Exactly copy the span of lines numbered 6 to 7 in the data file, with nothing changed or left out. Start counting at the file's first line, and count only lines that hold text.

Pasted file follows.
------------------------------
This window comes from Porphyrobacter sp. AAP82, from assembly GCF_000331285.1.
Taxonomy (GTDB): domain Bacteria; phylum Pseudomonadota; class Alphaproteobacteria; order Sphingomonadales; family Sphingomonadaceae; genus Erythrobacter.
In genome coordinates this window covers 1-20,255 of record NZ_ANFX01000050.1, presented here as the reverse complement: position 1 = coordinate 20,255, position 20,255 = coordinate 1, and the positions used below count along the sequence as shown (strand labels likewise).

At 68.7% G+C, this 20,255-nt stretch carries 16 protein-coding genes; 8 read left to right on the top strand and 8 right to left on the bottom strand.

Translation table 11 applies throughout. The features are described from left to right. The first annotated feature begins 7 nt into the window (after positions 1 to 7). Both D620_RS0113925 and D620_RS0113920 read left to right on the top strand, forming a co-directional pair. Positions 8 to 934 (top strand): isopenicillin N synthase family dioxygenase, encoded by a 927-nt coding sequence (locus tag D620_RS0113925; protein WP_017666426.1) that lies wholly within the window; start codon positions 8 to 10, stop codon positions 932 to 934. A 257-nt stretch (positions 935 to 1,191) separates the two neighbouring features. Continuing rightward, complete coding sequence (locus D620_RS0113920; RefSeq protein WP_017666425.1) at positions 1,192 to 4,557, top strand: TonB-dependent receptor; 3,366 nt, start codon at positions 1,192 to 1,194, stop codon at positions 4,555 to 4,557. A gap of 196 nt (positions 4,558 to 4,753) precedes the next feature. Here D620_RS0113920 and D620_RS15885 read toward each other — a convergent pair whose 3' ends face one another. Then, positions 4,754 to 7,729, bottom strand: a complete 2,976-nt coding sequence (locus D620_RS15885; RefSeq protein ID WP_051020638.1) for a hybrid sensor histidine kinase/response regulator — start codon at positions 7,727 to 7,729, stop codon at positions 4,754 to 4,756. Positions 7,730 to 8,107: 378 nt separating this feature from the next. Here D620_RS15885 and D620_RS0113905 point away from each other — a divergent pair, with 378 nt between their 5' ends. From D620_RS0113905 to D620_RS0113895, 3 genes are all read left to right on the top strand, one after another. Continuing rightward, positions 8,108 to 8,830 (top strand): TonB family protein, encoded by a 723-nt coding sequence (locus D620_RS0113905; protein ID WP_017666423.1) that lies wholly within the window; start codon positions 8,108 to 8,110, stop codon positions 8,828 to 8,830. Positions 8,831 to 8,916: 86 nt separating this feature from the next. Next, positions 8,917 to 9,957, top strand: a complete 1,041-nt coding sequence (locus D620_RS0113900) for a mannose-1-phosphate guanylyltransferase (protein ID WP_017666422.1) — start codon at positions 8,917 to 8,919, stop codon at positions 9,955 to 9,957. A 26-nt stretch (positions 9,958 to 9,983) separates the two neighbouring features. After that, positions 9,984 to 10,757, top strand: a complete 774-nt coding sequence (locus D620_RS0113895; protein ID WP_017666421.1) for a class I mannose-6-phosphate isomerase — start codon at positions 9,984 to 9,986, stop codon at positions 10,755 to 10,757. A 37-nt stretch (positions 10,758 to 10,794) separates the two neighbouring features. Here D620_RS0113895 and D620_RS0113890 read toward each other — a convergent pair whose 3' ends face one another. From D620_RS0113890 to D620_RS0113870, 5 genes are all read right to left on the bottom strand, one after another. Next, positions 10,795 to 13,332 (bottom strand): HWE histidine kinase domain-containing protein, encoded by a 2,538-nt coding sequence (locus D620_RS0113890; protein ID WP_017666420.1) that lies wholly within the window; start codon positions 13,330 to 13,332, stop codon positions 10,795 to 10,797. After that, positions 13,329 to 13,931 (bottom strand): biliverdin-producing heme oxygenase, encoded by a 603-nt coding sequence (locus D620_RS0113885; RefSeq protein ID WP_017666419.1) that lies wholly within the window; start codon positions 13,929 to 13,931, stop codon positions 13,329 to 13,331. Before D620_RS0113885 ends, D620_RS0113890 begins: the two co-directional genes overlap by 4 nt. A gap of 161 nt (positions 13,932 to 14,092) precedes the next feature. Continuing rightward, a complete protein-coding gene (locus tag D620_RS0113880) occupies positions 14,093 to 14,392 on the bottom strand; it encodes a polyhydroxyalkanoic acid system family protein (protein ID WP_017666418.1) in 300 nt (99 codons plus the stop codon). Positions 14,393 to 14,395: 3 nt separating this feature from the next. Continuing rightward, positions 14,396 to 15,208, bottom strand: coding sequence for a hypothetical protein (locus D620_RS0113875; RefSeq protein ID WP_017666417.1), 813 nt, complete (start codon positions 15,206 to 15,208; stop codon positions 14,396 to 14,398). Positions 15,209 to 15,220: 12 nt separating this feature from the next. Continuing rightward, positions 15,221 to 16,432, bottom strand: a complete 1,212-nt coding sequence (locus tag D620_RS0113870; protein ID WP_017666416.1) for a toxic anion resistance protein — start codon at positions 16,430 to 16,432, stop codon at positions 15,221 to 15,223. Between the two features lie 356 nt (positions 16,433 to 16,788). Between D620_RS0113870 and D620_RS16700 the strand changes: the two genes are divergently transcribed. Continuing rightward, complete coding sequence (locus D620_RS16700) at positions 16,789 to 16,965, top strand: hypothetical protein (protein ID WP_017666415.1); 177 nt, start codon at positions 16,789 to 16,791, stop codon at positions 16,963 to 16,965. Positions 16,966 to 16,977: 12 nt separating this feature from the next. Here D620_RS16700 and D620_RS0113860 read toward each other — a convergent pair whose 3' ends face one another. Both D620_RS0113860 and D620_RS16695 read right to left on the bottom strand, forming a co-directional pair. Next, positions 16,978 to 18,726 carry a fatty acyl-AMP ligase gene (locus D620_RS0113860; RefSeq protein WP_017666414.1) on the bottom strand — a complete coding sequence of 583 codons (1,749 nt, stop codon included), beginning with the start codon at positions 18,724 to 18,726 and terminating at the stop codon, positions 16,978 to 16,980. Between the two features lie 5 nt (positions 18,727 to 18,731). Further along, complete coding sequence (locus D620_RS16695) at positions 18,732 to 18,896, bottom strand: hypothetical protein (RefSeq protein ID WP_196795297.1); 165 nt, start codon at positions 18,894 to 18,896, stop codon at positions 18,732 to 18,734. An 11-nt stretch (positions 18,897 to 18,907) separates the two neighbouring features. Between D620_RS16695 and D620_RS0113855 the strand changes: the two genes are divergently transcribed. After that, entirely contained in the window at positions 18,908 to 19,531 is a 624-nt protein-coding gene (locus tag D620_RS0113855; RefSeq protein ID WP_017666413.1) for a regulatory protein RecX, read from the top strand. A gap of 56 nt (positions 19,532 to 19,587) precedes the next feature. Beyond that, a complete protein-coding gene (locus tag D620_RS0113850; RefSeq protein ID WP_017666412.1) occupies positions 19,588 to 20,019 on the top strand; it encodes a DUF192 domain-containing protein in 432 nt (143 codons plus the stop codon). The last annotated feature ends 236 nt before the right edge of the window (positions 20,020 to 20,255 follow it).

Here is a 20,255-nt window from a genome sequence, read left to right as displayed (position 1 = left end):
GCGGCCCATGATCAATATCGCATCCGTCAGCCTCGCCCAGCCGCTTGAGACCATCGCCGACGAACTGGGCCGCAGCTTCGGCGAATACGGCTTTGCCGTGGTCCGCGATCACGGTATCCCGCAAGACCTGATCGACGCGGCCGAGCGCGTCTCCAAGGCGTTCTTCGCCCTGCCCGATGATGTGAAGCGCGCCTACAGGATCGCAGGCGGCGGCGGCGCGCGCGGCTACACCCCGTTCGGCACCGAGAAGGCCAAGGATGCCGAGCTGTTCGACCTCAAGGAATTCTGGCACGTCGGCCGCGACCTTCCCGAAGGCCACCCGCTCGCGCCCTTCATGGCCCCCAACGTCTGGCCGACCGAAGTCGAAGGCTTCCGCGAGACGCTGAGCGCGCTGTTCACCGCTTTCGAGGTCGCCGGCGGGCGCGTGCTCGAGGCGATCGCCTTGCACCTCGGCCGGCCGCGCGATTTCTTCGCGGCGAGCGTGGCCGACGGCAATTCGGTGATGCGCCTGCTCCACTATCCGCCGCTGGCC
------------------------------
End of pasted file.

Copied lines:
Here is a 20,255-nt window from a genome sequence, read left to right as displayed (position 1 = left end):
GCGGCCCATGATCAATATCGCATCCGTCAGCCTCGCCCAGCCGCTTGAGACCATCGCCGACGAACTGGGCCGCAGCTTCGGCGAATACGGCTTTGCCGTGGTCCGCGATCACGGTATCCCGCAAGACCTGATCGACGCGGCCGAGCGCGTCTCCAAGGCGTTCTTCGCCCTGCCCGATGATGTGAAGCGCGCCTACAGGATCGCAGGCGGCGGCGGCGCGCGCGGCTACACCCCGTTCGGCACCGAGAAGGCCAAGGATGCCGAGCTGTTCGACCTCAAGGAATTCTGGCACGTCGGCCGCGACCTTCCCGAAGGCCACCCGCTCGCGCCCTTCATGGCCCCCAACGTCTGGCCGACCGAAGTCGAAGGCTTCCGCGAGACGCTGAGCGCGCTGTTCACCGCTTTCGAGGTCGCCGGCGGGCGCGTGCTCGAGGCGATCGCCTTGCACCTCGGCCGGCCGCGCGATTTCTTCGCGGCGAGCGTGGCCGACGGCAATTCGGTGATGCGCCTGCTCCACTATCCGCCGCTGGCC